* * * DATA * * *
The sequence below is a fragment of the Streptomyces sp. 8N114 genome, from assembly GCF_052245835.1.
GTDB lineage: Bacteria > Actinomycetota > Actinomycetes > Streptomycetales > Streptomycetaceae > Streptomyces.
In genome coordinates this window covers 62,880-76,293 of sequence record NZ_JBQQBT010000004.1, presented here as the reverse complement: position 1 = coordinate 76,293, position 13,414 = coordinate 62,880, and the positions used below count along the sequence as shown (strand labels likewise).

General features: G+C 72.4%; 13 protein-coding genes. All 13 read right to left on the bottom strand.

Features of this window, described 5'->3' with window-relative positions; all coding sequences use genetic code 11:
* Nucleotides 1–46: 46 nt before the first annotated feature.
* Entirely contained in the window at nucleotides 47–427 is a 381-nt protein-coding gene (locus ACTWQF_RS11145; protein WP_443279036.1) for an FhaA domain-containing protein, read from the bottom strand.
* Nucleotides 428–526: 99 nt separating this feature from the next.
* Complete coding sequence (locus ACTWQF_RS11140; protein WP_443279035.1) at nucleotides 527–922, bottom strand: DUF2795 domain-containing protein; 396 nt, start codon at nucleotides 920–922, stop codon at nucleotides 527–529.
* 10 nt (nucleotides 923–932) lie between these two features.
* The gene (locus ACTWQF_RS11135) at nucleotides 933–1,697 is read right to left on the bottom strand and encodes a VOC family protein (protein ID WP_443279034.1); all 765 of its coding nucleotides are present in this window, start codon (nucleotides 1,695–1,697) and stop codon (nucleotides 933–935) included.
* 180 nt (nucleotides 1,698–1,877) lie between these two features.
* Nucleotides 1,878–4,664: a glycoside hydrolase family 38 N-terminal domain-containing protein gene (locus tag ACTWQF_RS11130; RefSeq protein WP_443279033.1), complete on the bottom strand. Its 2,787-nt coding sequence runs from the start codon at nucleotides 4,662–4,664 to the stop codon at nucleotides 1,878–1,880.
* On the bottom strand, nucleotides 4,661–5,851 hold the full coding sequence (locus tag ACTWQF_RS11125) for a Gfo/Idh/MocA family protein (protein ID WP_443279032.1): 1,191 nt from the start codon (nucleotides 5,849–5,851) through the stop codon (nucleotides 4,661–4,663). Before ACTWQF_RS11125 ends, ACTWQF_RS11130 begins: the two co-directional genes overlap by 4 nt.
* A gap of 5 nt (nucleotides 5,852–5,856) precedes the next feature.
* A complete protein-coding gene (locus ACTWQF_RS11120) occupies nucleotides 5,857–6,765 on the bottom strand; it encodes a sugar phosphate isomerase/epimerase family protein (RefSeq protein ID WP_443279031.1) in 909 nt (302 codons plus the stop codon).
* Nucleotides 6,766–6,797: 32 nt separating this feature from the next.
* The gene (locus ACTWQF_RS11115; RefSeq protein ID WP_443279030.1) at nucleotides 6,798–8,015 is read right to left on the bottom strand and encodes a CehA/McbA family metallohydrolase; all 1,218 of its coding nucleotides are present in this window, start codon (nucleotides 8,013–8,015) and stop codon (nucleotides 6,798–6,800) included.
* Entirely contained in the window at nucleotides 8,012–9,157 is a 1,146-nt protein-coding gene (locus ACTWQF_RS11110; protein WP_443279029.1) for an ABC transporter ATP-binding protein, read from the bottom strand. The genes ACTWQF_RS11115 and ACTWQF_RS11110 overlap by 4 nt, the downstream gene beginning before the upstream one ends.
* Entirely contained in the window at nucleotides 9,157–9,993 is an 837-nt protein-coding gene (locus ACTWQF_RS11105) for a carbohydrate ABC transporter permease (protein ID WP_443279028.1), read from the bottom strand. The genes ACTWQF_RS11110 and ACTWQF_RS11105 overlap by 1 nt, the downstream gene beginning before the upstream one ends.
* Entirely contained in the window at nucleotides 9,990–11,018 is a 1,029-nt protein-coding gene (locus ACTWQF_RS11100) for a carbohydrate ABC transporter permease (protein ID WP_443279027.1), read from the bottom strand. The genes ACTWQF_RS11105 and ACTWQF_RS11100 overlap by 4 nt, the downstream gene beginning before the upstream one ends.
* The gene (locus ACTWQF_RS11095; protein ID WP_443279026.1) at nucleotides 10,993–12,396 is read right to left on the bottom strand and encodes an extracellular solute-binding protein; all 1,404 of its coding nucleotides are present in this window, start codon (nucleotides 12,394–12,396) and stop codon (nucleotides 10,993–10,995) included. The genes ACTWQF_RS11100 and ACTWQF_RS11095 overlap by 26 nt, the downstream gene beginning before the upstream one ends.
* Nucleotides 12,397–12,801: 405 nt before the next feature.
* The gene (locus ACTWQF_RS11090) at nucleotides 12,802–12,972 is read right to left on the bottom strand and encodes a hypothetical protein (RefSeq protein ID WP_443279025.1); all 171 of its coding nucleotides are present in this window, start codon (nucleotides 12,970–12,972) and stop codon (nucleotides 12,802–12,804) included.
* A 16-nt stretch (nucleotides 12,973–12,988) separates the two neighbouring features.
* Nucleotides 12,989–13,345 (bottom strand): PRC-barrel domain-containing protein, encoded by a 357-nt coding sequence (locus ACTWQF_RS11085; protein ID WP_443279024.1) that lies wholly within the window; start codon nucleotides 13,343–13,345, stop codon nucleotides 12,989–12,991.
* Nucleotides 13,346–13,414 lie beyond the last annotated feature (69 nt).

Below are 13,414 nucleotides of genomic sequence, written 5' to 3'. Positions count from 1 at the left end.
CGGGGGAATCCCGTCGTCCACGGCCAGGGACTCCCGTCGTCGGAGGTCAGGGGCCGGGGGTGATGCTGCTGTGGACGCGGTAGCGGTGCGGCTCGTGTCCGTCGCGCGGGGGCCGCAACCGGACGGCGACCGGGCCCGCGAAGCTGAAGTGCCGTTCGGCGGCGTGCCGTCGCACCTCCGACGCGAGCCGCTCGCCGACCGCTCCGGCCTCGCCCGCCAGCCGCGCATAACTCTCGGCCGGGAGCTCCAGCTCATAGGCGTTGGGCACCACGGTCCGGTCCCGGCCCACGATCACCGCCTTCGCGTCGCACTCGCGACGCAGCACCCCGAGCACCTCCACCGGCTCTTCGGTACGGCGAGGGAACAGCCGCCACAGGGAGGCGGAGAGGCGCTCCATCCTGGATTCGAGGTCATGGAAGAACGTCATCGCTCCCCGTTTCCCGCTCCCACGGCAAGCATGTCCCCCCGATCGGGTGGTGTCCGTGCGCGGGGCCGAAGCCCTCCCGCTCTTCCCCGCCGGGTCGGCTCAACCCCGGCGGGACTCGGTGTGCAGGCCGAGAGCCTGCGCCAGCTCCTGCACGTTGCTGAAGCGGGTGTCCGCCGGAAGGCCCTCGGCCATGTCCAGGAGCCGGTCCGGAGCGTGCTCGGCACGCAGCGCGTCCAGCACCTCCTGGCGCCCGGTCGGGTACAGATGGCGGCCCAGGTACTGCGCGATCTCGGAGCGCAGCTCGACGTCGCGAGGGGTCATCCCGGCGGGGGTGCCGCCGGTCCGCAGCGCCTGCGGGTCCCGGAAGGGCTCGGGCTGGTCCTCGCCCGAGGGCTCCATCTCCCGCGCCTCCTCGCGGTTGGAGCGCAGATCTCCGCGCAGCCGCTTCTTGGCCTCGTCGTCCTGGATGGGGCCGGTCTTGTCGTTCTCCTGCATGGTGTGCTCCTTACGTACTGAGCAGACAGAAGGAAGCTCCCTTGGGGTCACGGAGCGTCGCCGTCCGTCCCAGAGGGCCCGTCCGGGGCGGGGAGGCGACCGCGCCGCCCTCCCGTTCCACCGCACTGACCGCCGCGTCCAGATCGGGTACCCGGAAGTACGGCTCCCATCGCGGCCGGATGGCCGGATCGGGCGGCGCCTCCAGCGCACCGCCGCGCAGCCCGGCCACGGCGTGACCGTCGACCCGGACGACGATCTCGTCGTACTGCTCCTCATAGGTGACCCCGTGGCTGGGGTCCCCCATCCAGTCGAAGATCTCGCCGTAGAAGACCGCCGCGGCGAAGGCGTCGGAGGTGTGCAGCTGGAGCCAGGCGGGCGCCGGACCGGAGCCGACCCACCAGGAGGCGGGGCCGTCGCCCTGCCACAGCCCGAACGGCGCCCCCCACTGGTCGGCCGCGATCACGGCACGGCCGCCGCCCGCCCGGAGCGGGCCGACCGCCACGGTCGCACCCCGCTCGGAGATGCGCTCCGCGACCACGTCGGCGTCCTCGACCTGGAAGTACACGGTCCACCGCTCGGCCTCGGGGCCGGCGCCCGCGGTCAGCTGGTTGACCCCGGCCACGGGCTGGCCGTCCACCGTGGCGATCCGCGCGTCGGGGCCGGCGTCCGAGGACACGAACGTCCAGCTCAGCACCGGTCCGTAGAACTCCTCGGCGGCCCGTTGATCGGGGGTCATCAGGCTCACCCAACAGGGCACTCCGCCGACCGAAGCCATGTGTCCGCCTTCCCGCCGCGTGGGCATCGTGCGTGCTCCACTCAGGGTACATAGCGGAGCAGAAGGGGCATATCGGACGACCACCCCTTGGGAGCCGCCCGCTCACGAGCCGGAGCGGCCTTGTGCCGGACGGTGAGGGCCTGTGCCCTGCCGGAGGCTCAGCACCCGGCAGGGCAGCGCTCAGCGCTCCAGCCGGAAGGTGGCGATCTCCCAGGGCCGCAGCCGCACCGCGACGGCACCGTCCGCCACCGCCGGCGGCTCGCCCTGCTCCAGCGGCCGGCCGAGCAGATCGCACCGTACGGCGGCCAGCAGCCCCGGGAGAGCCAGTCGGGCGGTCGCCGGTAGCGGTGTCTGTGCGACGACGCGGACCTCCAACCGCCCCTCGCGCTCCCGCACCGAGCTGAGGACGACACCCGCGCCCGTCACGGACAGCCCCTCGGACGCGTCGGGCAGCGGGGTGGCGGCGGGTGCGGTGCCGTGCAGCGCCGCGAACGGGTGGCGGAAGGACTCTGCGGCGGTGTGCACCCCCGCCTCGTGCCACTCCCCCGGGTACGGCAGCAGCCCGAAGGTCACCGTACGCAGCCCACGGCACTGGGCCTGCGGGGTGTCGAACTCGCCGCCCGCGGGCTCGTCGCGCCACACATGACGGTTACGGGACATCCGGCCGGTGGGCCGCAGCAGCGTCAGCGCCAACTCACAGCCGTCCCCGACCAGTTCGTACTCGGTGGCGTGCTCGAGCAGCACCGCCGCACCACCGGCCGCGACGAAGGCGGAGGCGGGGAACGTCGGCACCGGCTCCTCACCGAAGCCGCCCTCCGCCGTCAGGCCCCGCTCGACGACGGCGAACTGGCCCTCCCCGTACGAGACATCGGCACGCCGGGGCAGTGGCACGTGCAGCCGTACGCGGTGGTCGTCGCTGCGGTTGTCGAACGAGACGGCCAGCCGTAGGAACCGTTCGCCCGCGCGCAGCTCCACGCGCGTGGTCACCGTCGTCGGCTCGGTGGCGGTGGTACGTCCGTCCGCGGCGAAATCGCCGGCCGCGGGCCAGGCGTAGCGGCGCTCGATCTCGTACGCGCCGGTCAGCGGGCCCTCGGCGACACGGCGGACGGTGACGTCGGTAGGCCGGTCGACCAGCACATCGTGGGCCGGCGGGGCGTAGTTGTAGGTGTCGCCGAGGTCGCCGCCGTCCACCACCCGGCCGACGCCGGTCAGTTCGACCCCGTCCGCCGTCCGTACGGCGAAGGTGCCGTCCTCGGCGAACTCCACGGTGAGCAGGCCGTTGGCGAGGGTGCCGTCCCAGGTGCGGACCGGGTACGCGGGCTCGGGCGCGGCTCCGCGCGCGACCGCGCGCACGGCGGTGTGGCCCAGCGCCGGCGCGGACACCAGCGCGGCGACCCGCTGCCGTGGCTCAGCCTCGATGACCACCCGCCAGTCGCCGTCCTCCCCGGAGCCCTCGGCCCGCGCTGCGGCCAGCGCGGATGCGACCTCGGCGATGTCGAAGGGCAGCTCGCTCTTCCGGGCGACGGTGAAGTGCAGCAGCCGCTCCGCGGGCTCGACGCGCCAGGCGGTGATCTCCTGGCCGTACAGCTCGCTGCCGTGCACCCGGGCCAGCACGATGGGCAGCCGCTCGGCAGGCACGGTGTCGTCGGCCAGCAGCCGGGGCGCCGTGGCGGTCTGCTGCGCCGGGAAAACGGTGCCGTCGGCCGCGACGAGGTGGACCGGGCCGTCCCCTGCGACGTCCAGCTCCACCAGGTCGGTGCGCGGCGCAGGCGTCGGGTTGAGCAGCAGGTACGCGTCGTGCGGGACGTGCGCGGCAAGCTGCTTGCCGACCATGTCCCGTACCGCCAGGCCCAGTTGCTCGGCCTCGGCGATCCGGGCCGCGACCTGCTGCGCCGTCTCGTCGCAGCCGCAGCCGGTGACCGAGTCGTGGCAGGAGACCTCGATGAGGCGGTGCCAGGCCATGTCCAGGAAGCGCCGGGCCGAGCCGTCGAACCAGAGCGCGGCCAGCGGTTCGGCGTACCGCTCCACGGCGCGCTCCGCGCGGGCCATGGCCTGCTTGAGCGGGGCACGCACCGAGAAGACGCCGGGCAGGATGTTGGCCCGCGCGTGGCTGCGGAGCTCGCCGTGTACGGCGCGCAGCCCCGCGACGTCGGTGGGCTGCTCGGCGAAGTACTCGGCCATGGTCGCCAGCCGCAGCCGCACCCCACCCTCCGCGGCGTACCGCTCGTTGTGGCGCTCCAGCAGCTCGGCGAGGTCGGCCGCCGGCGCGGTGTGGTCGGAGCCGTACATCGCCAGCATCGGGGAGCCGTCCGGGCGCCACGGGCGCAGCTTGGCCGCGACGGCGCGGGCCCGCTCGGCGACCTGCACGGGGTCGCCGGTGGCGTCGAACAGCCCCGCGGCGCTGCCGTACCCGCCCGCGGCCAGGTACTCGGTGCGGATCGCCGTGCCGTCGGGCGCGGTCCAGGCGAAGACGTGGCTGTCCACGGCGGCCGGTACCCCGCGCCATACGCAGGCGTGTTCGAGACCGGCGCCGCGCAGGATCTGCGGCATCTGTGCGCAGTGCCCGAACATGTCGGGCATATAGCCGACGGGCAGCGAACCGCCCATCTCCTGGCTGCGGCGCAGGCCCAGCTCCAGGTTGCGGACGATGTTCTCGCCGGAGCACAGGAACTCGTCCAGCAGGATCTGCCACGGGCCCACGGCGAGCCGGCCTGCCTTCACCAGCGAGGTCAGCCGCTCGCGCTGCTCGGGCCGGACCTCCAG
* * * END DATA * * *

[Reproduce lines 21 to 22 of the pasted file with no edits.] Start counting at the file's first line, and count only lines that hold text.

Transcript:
* Entirely contained in the window at nucleotides 9,990–11,018 is a 1,029-nt protein-coding gene (locus ACTWQF_RS11100) for a carbohydrate ABC transporter permease (protein ID WP_443279027.1), read from the bottom strand. The genes ACTWQF_RS11105 and ACTWQF_RS11100 overlap by 4 nt, the downstream gene beginning before the upstream one ends.
* The gene (locus ACTWQF_RS11095; protein ID WP_443279026.1) at nucleotides 10,993–12,396 is read right to left on the bottom strand and encodes an extracellular solute-binding protein; all 1,404 of its coding nucleotides are present in this window, start codon (nucleotides 12,394–12,396) and stop codon (nucleotides 10,993–10,995) included. The genes ACTWQF_RS11100 and ACTWQF_RS11095 overlap by 26 nt, the downstream gene beginning before the upstream one ends.